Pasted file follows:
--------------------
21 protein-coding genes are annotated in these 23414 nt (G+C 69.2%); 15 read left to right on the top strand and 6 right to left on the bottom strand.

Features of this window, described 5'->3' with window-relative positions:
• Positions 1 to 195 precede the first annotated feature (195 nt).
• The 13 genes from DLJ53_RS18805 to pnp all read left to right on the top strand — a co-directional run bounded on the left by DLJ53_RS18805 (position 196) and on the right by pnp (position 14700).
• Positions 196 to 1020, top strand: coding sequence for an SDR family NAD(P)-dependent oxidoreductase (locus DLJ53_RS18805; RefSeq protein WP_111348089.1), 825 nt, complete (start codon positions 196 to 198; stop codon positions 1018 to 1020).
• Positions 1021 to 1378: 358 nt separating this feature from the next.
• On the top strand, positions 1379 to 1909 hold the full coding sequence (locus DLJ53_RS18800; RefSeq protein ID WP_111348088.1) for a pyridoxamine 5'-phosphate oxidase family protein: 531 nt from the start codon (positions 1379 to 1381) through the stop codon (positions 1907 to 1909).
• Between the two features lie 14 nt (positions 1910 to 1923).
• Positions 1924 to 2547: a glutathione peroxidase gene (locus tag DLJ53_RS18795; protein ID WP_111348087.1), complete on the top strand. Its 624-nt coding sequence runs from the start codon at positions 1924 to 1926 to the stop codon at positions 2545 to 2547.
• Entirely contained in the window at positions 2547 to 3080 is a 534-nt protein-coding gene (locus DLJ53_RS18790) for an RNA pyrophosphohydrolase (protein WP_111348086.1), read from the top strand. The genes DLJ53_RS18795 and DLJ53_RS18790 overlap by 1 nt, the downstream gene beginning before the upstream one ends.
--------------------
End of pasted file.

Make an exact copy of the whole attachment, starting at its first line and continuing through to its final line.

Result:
21 protein-coding genes are annotated in these 23414 nt (G+C 69.2%); 15 read left to right on the top strand and 6 right to left on the bottom strand.

Features of this window, described 5'->3' with window-relative positions:
• Positions 1 to 195 precede the first annotated feature (195 nt).
• The 13 genes from DLJ53_RS18805 to pnp all read left to right on the top strand — a co-directional run bounded on the left by DLJ53_RS18805 (position 196) and on the right by pnp (position 14700).
• Positions 196 to 1020, top strand: coding sequence for an SDR family NAD(P)-dependent oxidoreductase (locus DLJ53_RS18805; RefSeq protein WP_111348089.1), 825 nt, complete (start codon positions 196 to 198; stop codon positions 1018 to 1020).
• Positions 1021 to 1378: 358 nt separating this feature from the next.
• On the top strand, positions 1379 to 1909 hold the full coding sequence (locus DLJ53_RS18800; RefSeq protein ID WP_111348088.1) for a pyridoxamine 5'-phosphate oxidase family protein: 531 nt from the start codon (positions 1379 to 1381) through the stop codon (positions 1907 to 1909).
• Between the two features lie 14 nt (positions 1910 to 1923).
• Positions 1924 to 2547: a glutathione peroxidase gene (locus tag DLJ53_RS18795; protein ID WP_111348087.1), complete on the top strand. Its 624-nt coding sequence runs from the start codon at positions 1924 to 1926 to the stop codon at positions 2545 to 2547.
• Entirely contained in the window at positions 2547 to 3080 is a 534-nt protein-coding gene (locus DLJ53_RS18790) for an RNA pyrophosphohydrolase (protein WP_111348086.1), read from the top strand. The genes DLJ53_RS18795 and DLJ53_RS18790 overlap by 1 nt, the downstream gene beginning before the upstream one ends.